Sunday, February 28, 2016

Donald Trump in the Age of Obama

Many people, myself included, are convinced that the ascent of Donald Trump reflects the damage that Barack Obama has done... to the culture, to our politics, to our standing in the world, to our morale. Many people believe that Trump will restore American greatness, that he will lead us to recover the greatness that Obama has frittered away over the past seven years.

Let’s grant that Obama was clever about it. He was cagey and subtle, not boisterous and bombastic. And yet, the results were the same: declining morale and diminished self-confidence. America is now a nation in decline, nation far less free than it was. Many Americans do not seem to know how it happened and are willing to do what is necessary to restore America’s greatness.

Some pundits thought that Obama would be a Messiah, redeeming America’s sins, first among which was racism. Many people today believe that Donald Trump is a new Messiah, saving America from the horrors visited by the Obama administration.

This morning Ross Douthat offered a cogent analysis of Trump within the current cultural context. He showed how Obama has paved the way for Trump, or better how Trump is the perfect candidate for the age of Obama.

In his words:

President Obama didn’t give us Trump in any kind of Machiavellian or deliberate fashion. But it isn’t an accident that this is the way the Obama era ends — with a reality TV demagogue leading a populist, nationalist revolt.

Douthat began by pointing out that Trump is a Republican problem, a reaction to the repeated failures of Republican leaders to stand up against Obama and to stop his agenda. Beyond that, the Trump candidacy is also the antidote to the failed Bush presidency.

Douthat wrote:

The Trump uprising is first and foremost a Republican and conservative problem: There would be no Trumpism if George W. Bush’s presidency hadn’t cratered, no Trumpism if the party hadn’t alternated between stoking and ignoring working-class grievances, no Trump as front-runner if the party leadership and his rivals had committed fully to stopping him before now.

Obviously, Trump comes to us from reality TV. But, Douthat noted, Obama was the first candidate to base a campaign on tropes from reality TV. After all, Obama had no qualifications to speak of. Thus, his campaign was based on smoke and mirrors, the work of a master illusionist:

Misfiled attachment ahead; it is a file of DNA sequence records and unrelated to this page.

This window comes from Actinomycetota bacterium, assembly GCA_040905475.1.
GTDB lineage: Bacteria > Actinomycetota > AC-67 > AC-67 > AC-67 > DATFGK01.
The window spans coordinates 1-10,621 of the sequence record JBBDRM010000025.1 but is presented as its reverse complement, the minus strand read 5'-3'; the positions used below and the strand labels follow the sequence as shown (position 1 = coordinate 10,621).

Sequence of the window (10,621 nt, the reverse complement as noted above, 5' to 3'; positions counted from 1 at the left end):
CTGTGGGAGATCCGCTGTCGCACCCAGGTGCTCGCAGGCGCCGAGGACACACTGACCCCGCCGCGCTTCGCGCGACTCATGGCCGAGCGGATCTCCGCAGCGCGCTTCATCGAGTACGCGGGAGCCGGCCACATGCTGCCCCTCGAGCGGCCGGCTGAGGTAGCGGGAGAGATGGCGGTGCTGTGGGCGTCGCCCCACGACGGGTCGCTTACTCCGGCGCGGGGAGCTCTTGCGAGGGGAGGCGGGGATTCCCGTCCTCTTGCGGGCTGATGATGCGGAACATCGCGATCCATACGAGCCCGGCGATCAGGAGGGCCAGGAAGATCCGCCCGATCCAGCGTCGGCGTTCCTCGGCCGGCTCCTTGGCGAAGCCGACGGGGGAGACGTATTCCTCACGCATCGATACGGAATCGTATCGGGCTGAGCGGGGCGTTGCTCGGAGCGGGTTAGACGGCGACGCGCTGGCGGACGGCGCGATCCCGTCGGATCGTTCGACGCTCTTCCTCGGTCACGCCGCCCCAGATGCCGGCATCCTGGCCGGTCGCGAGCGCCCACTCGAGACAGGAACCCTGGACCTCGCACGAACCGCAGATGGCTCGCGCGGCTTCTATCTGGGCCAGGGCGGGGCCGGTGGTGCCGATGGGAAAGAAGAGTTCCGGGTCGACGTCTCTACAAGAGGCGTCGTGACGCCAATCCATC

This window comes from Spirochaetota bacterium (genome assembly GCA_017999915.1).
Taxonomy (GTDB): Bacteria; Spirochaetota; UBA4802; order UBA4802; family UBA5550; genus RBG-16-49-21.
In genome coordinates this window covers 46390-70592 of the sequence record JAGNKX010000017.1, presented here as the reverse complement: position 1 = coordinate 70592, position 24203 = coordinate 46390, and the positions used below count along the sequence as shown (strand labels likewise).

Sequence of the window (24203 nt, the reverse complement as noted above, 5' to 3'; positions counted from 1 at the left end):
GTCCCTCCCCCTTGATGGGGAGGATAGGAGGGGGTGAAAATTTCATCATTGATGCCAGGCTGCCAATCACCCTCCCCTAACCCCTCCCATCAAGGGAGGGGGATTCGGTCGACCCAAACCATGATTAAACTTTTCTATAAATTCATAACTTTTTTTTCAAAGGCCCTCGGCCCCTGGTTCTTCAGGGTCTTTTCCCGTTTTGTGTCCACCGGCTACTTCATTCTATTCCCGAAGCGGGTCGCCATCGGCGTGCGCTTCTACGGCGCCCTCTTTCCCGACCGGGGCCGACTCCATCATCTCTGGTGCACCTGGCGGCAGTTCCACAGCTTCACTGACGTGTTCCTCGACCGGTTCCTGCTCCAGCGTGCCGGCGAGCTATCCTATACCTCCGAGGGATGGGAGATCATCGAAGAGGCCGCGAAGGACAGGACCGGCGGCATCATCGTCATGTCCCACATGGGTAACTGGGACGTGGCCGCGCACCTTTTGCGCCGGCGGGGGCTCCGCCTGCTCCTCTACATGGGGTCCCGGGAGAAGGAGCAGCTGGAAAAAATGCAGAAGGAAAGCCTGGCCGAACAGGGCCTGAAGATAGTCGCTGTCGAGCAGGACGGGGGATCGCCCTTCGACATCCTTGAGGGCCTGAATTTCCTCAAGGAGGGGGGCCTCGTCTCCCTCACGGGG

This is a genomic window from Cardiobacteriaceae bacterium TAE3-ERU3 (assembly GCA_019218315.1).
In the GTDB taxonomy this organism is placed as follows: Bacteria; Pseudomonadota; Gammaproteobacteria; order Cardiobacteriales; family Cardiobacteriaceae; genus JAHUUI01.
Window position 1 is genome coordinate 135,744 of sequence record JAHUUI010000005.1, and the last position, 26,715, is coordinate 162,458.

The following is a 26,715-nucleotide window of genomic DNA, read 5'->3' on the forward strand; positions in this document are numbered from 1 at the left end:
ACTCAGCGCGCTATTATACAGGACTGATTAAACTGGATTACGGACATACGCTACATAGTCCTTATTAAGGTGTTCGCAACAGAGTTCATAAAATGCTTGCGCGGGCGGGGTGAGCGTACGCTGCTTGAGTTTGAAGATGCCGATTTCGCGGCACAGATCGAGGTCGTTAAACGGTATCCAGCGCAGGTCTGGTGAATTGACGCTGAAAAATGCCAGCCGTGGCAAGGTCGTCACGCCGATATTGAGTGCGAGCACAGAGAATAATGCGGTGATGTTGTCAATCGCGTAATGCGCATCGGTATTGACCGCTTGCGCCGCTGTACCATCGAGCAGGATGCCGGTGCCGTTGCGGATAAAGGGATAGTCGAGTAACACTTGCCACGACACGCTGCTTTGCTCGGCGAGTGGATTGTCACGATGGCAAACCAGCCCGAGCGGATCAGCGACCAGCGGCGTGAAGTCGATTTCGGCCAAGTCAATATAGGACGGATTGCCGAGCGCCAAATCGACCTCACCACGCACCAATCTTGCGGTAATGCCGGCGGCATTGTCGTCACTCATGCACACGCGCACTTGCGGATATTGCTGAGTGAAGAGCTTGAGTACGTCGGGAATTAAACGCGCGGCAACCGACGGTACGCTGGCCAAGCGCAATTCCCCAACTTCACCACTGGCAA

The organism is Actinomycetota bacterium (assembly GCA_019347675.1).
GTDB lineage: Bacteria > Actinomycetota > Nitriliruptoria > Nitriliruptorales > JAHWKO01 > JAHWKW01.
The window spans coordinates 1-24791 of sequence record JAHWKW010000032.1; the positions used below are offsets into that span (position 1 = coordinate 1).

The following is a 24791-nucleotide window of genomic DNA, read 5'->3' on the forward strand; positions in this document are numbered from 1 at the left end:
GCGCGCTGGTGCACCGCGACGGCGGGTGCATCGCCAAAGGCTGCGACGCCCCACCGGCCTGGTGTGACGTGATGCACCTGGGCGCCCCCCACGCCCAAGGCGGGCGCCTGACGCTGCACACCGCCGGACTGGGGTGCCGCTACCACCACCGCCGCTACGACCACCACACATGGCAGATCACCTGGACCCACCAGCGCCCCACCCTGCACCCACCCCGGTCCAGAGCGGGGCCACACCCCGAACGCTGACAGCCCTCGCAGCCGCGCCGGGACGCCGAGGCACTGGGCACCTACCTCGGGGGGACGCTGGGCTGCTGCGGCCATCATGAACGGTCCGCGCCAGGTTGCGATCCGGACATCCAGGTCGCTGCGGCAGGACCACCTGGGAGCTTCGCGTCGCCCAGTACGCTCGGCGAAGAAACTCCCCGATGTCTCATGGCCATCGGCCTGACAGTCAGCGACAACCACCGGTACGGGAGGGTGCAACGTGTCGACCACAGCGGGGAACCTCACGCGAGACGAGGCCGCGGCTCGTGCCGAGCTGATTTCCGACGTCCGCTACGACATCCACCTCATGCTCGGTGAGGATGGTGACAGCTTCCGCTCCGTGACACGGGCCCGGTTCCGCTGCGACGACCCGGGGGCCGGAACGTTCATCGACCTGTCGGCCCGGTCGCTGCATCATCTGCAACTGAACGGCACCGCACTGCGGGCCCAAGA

First, the reality TV element in Trump’s campaign is a kind of fun-house-mirror version of the celebrity-saturated Obama effort in 2008. Presidential politics has long had an escalating celebrity component, a cultish side that’s grown ever-more-conspicuous with time. But the first Obama campaign raised the bar. The quasi-religious imagery and rhetoric, the Great Man iconography and pillared sets, the Oprah endorsement and music video and the Hollywood stars pledging allegiance — it was presidential politics as one part Aaron Sorkin-scripted liturgy, one part prestige movie’s Oscar campaign.

And also:

If Obama proved that you can run a presidential campaign as an aspirational cult of personality, in which a Sarah Silverman endorsement counts for as much as a governor or congressman’s support, Trump is proving that you don’t need Silverman to shout “the Aristocrats!” and have people eat it up.

And, with his executive orders and his unwillingness to enforce or implement the law, Obama has acted as an imperial and imperious president.

In Douthat’s words:

… voters are increasingly habituated to the idea of an ever more imperial presidency— which is also a trend that Obama’s choices have accelerated. Having once campaigned against his predecessor’s power grabs, the current president has expanded executive authority along almost every dimension: launching wars without congressional approval, claiming the power to assassinate American citizens, and using every available end-around to make domestic policy without any support from Congress.

It ought to be obvious to everyone by now, but Trump is not a conservative. His most fervent supporters are not conservatives either. Count Chris Christie and Maine Governor Paul LePage, Northeastern liberal Republicans, among his most prominent supporters.

But, Trump also appeals to disaffected Democrats, and surely that is one of his strongest selling points:

Trump’s strongest supporters aren’t archconservatives; they’re white working-class voters, especially in the Rust Belt and coal country, who traditionally leaned Democratic and still favor a strong welfare state.

These voters had been drifting away from the Democratic Party since the 1970s, but Obama has made moves that effectively slam the door on them: His energy policies, his immigration gambits, his gun control push, his shift to offense on same-sex marriage and abortion. It was possible to be a culturally conservative skeptic of mass immigration in the Democratic Party of Bill Clinton. Not so anymore.